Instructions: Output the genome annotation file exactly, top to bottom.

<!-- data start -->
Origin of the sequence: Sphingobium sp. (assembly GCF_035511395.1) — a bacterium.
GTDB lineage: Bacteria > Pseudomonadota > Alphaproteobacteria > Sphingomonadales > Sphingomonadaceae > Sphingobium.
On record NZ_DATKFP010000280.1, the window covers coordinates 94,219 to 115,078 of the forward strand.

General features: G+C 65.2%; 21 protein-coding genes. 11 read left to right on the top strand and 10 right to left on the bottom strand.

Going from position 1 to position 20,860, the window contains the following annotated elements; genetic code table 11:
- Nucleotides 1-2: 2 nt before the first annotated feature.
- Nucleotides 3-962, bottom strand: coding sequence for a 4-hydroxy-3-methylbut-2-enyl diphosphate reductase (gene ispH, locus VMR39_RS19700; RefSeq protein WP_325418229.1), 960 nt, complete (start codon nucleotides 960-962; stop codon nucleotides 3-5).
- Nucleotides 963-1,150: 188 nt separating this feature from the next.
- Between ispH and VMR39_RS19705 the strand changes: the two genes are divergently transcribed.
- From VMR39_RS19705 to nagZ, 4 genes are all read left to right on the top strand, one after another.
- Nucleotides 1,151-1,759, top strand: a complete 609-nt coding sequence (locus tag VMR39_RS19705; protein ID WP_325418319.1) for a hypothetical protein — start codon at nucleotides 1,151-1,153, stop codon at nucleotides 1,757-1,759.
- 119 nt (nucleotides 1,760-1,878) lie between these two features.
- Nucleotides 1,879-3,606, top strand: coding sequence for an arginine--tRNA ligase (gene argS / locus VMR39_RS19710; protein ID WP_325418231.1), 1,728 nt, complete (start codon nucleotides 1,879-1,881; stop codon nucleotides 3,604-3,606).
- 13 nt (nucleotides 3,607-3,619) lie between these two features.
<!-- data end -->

Origin of the sequence: Sphingobium sp. (assembly GCF_035511395.1) — a bacterium.
GTDB lineage: Bacteria > Pseudomonadota > Alphaproteobacteria > Sphingomonadales > Sphingomonadaceae > Sphingobium.
On record NZ_DATKFP010000280.1, the window covers coordinates 94,219 to 115,078 of the forward strand.

General features: G+C 65.2%; 21 protein-coding genes. 11 read left to right on the top strand and 10 right to left on the bottom strand.

Going from position 1 to position 20,860, the window contains the following annotated elements; genetic code table 11:
- Nucleotides 1-2: 2 nt before the first annotated feature.
- Nucleotides 3-962, bottom strand: coding sequence for a 4-hydroxy-3-methylbut-2-enyl diphosphate reductase (gene ispH, locus VMR39_RS19700; RefSeq protein WP_325418229.1), 960 nt, complete (start codon nucleotides 960-962; stop codon nucleotides 3-5).
- Nucleotides 963-1,150: 188 nt separating this feature from the next.
- Between ispH and VMR39_RS19705 the strand changes: the two genes are divergently transcribed.
- From VMR39_RS19705 to nagZ, 4 genes are all read left to right on the top strand, one after another.
- Nucleotides 1,151-1,759, top strand: a complete 609-nt coding sequence (locus tag VMR39_RS19705; protein ID WP_325418319.1) for a hypothetical protein — start codon at nucleotides 1,151-1,153, stop codon at nucleotides 1,757-1,759.
- 119 nt (nucleotides 1,760-1,878) lie between these two features.
- Nucleotides 1,879-3,606, top strand: coding sequence for an arginine--tRNA ligase (gene argS / locus VMR39_RS19710; protein ID WP_325418231.1), 1,728 nt, complete (start codon nucleotides 1,879-1,881; stop codon nucleotides 3,604-3,606).
- 13 nt (nucleotides 3,607-3,619) lie between these two features.